As well as calculating hadron masses, we are starting to use lattice QCD to calculate the decay rates of resonances (excited hadron states) such as the Delta and rho.

4. Stochastic Perturbation Theory

Using lattice gauge theory techniques to generate extremely long perturbative series (20 terms or more), and then compare perturbation theory with the full non-perturbative calculation. The goal is to understand the asymptotic behaviour of perturbation theory, and to better describe non-perturbative effects.

Dr David Schaich

Lattice field theory provides non-perturbative methods to investigate strongly interacting quantum field theories (QFTs) through high-performance computing. PhD projects in the following areas will develop novel applications of this approach, and can involve collaboration with researchers in the US, UK, Europe and India.

1. Lattice supersymmetry

Supersymmetry plays prominent roles in modern theoretical physics, as a tool to better understand quantum field theory, as an ingredient in many proposed extensions of the standard model of particle physics, and as a means to study quantum gravity via holographic duality. Recent advances in lattice formulations of supersymmetric QFTs have enabled several new directions for investigations suitable for PhD projects.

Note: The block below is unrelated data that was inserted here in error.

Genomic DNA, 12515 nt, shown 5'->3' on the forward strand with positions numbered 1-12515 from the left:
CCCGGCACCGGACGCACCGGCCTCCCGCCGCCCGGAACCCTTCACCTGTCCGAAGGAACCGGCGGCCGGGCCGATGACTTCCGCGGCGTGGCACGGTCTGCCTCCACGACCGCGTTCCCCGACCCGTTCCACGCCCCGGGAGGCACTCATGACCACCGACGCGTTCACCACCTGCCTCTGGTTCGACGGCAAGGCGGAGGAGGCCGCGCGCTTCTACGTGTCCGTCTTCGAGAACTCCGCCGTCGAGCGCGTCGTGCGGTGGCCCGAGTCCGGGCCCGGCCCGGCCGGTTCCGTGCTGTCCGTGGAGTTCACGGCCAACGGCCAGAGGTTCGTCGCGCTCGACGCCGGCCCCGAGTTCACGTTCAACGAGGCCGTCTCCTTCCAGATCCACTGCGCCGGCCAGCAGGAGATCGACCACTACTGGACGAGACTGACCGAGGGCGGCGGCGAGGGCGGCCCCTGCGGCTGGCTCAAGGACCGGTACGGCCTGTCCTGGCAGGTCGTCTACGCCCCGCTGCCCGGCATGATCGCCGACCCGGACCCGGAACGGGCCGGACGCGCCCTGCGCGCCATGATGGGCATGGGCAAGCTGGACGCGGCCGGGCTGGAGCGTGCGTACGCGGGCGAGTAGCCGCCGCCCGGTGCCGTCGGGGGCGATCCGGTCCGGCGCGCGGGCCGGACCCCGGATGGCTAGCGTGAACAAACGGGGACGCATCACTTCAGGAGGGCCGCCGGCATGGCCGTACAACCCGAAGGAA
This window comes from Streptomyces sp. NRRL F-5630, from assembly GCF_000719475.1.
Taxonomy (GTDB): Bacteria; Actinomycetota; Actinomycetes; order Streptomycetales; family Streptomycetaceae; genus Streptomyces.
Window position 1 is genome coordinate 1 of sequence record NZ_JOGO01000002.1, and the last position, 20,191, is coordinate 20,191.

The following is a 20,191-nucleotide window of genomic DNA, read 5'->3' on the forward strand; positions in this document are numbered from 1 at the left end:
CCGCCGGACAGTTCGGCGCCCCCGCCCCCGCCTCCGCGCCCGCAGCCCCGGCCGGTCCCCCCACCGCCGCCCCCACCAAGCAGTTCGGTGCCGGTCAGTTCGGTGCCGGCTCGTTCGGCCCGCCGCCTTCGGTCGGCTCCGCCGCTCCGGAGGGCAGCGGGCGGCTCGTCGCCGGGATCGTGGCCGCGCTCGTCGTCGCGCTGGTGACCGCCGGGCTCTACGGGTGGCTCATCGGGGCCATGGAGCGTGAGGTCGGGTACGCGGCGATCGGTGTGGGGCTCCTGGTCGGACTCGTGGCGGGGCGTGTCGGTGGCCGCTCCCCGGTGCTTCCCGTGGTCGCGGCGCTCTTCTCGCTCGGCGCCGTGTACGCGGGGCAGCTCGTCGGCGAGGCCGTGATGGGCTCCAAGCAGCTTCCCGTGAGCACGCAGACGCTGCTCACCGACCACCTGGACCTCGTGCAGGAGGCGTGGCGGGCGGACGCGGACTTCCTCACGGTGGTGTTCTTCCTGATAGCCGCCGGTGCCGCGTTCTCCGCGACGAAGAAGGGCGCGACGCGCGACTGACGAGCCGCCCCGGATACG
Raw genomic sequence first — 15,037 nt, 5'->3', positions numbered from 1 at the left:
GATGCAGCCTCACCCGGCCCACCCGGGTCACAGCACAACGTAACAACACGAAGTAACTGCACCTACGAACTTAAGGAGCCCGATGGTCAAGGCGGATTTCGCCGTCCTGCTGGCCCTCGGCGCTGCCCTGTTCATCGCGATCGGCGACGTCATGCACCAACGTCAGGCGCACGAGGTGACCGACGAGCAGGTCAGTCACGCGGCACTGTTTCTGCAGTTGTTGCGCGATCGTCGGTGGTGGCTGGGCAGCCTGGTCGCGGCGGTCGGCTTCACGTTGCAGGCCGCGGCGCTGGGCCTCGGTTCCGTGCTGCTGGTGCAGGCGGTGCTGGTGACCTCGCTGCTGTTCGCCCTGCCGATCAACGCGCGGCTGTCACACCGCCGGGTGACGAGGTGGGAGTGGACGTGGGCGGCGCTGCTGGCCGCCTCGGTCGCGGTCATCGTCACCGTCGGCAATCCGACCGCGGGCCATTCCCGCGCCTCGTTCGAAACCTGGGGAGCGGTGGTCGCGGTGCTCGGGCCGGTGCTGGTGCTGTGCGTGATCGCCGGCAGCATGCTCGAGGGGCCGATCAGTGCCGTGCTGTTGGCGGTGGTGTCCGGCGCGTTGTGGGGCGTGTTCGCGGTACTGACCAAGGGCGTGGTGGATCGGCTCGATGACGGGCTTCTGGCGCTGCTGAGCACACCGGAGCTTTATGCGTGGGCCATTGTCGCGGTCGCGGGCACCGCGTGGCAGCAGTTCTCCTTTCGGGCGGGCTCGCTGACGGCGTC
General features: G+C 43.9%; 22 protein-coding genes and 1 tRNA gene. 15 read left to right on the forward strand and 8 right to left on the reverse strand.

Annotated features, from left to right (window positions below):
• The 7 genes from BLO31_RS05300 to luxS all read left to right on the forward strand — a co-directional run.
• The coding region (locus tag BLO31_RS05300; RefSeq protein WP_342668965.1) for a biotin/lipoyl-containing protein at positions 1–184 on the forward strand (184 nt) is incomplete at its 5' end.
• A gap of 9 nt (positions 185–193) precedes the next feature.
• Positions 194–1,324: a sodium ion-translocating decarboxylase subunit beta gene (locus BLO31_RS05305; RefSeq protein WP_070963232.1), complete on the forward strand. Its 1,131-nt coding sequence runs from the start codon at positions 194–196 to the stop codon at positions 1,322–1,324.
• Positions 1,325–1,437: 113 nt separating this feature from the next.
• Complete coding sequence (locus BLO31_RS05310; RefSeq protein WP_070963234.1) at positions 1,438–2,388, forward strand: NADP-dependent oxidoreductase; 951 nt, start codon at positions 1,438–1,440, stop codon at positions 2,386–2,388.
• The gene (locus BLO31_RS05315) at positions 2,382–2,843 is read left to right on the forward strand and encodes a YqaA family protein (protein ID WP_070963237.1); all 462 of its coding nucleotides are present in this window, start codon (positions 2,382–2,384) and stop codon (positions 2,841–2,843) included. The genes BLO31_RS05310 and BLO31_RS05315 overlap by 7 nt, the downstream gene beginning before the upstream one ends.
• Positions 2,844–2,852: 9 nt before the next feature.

2. Electroweak symmetry breaking

The Higgs boson discovered in 2012 may be a composite particle arising from new strong dynamics beyond the standard model, which would explain how it is protected against large quantum corrections. This possibility will be probed by experiments at the Large Hadron Collider and future particle colliders. Theoretical investigations of such new strong dynamics rely on lattice field theory for quantitative predictions from first principles, and involve more general analyses of QFTs with strongly coupled near-conformal behaviour qualitatively different from quantum chromodynamics.

3. Canonical cluster approach to finite density